Abū Bakr Muhammad ibn Zakariyyā al-Rāzī;
(Persian: ابوبكر محمّد زکرياى رازى Abūbakr Mohammad-e Zakariyyā-ye Rāzī, also known by his Latinized name Rhazes (/ˈrɑːziːz/) or Rasis; 854–925 CE), was a Persian polymath, physician, alchemist, philosopher, and important figure in the history of medicine. He also wrote on logic, astronomy and grammar.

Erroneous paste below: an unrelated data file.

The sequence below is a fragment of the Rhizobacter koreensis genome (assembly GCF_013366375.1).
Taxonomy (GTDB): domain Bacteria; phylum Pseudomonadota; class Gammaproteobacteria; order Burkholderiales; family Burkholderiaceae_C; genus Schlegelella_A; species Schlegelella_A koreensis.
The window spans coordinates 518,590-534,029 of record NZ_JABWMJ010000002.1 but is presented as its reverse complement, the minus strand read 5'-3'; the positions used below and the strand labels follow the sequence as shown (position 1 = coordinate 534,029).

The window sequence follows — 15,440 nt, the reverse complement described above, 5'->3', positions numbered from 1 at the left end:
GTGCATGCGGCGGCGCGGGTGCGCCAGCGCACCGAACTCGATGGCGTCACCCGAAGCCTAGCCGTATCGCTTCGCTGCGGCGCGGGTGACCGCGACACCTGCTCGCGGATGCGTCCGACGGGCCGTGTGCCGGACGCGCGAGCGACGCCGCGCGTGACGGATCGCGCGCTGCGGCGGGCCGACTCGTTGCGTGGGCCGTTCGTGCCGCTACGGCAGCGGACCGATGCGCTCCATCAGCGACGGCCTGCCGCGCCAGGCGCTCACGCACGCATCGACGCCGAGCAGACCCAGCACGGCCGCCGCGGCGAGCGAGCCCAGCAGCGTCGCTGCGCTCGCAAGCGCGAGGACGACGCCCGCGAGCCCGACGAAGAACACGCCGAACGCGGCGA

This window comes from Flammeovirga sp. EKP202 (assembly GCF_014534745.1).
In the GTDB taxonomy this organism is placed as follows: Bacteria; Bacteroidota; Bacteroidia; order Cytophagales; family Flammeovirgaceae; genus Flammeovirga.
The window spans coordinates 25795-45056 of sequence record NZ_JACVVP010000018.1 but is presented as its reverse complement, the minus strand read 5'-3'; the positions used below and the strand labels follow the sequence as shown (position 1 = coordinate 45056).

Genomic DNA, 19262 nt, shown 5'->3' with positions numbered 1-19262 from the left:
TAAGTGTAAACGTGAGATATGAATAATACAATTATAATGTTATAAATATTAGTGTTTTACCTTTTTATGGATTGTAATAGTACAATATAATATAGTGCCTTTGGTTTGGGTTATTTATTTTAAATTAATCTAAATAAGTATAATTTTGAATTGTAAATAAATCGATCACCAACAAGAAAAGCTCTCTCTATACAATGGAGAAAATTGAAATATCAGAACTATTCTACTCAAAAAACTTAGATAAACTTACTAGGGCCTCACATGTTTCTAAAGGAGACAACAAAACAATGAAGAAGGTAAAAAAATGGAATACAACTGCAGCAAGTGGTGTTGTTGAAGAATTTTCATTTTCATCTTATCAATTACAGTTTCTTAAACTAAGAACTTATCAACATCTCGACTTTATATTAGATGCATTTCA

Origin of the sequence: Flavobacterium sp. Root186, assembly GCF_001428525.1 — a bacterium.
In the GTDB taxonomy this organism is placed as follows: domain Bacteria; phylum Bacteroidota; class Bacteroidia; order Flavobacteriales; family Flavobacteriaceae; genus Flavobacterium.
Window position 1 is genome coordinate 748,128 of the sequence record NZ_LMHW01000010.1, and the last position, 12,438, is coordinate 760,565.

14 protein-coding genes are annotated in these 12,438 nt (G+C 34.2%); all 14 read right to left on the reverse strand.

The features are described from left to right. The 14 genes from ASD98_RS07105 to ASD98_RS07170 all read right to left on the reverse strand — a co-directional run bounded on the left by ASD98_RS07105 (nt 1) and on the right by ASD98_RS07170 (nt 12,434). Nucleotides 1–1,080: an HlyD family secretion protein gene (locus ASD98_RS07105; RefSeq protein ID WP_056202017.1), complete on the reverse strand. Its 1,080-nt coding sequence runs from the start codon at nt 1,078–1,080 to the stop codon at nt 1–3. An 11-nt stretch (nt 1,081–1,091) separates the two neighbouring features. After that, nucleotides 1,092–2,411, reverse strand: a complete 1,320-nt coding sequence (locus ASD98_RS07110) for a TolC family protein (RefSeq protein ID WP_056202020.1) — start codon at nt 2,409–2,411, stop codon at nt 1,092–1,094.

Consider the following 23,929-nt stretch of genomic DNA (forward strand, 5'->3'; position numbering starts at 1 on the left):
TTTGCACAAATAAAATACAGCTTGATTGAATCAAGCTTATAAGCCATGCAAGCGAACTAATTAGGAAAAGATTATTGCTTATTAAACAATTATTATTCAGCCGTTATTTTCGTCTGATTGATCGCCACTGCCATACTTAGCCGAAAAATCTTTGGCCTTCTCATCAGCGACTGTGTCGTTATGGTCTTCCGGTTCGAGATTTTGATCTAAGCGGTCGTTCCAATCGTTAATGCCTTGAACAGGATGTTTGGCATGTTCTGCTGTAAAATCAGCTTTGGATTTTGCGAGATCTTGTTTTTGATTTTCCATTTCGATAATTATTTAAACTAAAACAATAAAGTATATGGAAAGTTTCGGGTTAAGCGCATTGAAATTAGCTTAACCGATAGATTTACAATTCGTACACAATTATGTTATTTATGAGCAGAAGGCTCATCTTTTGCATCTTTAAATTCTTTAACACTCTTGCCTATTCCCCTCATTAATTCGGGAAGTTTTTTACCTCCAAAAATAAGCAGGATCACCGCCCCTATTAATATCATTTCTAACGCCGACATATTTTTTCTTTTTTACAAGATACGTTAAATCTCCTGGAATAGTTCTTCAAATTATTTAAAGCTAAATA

A comprehensive thinker, Razi made fundamental and enduring contributions to various fields, which he recorded in over 200 manuscripts, and is particularly remembered for numerous advances in medicine through his observations and discoveries. An early proponent of experimental medicine, he became a successful doctor, and served as chief physician of Baghdad and Ray hospitals. As a teacher of medicine, he attracted students of all backgrounds and interests and was said to be compassionate and devoted to the service of his patients, whether rich or poor.